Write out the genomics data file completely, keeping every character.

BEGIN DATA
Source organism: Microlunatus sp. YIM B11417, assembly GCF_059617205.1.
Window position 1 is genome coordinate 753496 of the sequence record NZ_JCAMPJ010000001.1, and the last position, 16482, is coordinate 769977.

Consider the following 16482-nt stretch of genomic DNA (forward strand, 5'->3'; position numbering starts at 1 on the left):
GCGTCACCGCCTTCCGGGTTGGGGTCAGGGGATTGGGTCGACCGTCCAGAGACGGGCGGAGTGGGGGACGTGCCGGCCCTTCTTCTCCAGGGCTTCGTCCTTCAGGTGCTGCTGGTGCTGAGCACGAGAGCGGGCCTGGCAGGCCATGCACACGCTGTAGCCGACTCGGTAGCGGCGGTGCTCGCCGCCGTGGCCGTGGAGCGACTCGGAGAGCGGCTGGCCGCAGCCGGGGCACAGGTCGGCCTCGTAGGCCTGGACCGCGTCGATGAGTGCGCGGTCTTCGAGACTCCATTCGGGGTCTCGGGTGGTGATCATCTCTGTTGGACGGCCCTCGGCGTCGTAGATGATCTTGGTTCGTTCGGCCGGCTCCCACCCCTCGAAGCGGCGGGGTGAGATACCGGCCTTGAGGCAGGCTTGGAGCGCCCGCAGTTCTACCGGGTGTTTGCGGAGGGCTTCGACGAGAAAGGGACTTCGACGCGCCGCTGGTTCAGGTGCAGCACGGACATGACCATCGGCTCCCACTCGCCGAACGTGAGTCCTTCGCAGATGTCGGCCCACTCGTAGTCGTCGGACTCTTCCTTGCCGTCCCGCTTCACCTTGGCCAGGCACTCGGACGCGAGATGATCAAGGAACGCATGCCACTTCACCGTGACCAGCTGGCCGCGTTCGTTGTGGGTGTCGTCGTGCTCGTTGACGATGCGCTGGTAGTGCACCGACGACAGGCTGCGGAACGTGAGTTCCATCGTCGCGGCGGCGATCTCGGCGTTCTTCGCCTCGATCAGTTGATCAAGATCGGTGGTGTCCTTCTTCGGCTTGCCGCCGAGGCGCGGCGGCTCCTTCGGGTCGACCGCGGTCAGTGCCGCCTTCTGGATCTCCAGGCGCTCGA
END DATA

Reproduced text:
Source organism: Microlunatus sp. YIM B11417, assembly GCF_059617205.1.
Window position 1 is genome coordinate 753496 of the sequence record NZ_JCAMPJ010000001.1, and the last position, 16482, is coordinate 769977.

Consider the following 16482-nt stretch of genomic DNA (forward strand, 5'->3'; position numbering starts at 1 on the left):
GCGTCACCGCCTTCCGGGTTGGGGTCAGGGGATTGGGTCGACCGTCCAGAGACGGGCGGAGTGGGGGACGTGCCGGCCCTTCTTCTCCAGGGCTTCGTCCTTCAGGTGCTGCTGGTGCTGAGCACGAGAGCGGGCCTGGCAGGCCATGCACACGCTGTAGCCGACTCGGTAGCGGCGGTGCTCGCCGCCGTGGCCGTGGAGCGACTCGGAGAGCGGCTGGCCGCAGCCGGGGCACAGGTCGGCCTCGTAGGCCTGGACCGCGTCGATGAGTGCGCGGTCTTCGAGACTCCATTCGGGGTCTCGGGTGGTGATCATCTCTGTTGGACGGCCCTCGGCGTCGTAGATGATCTTGGTTCGTTCGGCCGGCTCCCACCCCTCGAAGCGGCGGGGTGAGATACCGGCCTTGAGGCAGGCTTGGAGCGCCCGCAGTTCTACCGGGTGTTTGCGGAGGGCTTCGACGAGAAAGGGACTTCGACGCGCCGCTGGTTCAGGTGCAGCACGGACATGACCATCGGCTCCCACTCGCCGAACGTGAGTCCTTCGCAGATGTCGGCCCACTCGTAGTCGTCGGACTCTTCCTTGCCGTCCCGCTTCACCTTGGCCAGGCACTCGGACGCGAGATGATCAAGGAACGCATGCCACTTCACCGTGACCAGCTGGCCGCGTTCGTTGTGGGTGTCGTCGTGCTCGTTGACGATGCGCTGGTAGTGCACCGACGACAGGCTGCGGAACGTGAGTTCCATCGTCGCGGCGGCGATCTCGGCGTTCTTCGCCTCGATCAGTTGATCAAGATCGGTGGTGTCCTTCTTCGGCTTGCCGCCGAGGCGCGGCGGCTCCTTCGGGTCGACCGCGGTCAGTGCCGCCTTCTGGATCTCCAGGCGCTCGA